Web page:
The latest international news, analysis and features on the HIV epidemic from Avert. Share your views and expertise with your peers in the comments box below the articles.
World Health Organization (WHO) guidelines call for all people newly diagnosed to start treatment straight away – but worrying numbers of people in high-burden countries still test and present late to care.
World’s first presidential Fast-Track initiative put’s Uganda back in driving seat of HIV response, but a lack of recognition of rights of at-risk groups will continue to hamper their efforts.
HIV is the leading cause of death for women of reproductive age and Washington-led health policies show a lack of understanding of the realities and importance of health service integration on the ground.
People with disabilities in developing countries are at high risk of HIV infection with HIV prevalence nearly double that than among those without disabilities.
A new report by the European Centres for Disease Control (ECDC) and World Health Organization (WHO) shows that prevention efforts are failing, particularly in Central and Eastern Europe, as the number of people living with HIV in Europe reaches over 2 million for the first time.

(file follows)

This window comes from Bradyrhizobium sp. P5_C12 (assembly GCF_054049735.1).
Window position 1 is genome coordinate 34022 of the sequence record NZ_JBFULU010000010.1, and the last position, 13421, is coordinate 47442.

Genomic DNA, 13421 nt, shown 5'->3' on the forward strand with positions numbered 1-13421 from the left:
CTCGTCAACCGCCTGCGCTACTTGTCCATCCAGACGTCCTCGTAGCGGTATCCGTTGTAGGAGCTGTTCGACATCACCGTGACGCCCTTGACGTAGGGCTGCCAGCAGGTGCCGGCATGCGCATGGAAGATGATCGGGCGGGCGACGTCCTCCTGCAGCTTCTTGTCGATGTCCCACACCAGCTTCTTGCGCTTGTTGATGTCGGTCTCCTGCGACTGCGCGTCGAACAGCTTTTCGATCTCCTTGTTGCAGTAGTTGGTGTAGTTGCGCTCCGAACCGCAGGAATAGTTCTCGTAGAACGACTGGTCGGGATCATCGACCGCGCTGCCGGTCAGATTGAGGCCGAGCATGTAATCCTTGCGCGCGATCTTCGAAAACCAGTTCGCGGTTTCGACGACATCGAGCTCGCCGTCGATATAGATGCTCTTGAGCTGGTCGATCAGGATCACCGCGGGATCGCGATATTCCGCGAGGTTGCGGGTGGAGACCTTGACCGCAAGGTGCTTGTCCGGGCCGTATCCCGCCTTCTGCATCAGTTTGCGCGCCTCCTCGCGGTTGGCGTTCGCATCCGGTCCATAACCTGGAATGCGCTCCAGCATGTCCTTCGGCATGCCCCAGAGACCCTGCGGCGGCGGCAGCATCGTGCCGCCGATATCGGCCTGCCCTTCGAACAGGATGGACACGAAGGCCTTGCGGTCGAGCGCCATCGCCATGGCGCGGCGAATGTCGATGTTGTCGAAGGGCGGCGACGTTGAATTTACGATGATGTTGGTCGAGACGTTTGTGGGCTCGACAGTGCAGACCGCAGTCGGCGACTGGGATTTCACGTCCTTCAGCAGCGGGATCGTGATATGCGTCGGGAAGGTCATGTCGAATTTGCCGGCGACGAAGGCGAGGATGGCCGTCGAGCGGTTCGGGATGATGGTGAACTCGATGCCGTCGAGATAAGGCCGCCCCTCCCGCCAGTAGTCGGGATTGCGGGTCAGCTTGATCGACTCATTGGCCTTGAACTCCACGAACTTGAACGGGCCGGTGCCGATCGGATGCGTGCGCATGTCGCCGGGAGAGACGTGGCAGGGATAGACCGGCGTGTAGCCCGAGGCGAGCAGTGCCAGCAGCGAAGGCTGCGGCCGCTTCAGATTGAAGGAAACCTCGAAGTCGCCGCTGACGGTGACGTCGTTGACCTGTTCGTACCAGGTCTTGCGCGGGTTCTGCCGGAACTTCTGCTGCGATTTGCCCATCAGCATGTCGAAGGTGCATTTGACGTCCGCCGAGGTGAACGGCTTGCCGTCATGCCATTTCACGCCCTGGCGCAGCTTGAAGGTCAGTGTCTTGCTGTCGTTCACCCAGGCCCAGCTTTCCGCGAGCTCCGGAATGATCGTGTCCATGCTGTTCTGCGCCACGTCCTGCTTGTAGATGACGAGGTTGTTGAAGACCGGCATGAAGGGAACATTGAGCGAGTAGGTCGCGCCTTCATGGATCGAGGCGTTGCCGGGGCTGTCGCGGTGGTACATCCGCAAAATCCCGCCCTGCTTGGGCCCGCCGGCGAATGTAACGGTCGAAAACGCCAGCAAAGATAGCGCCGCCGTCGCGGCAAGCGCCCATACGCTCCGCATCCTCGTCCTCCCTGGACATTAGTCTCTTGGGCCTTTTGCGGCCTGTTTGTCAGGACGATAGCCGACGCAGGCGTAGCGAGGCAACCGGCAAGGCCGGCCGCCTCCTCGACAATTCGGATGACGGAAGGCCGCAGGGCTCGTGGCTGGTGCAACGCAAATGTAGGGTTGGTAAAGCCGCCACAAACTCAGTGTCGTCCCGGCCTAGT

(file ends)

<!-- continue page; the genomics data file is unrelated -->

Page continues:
Treatment access gains are to be applauded – but we will get nowhere if we don’t prevent more new infections and reach out to key affected populations.
New HIV infections among adolescent girls and young women fell by only 6% between 2010 and 2015. This puts the HIV response severely off-track to reach the UNAIDS 2020 Fast-Track Targets.
Nearly US$ 13 billion has been pledged to the Global Fund to Fight AIDS, Tuberculosis and Malaria, to accelerate the response to end these diseases over the next three years.
AVERT Chief Executive, Sarah Hand, reflects on the biannual International AIDS Conference (AIDS 2016) in Durban, and where we should focus our efforts for an effective HIV response going forward.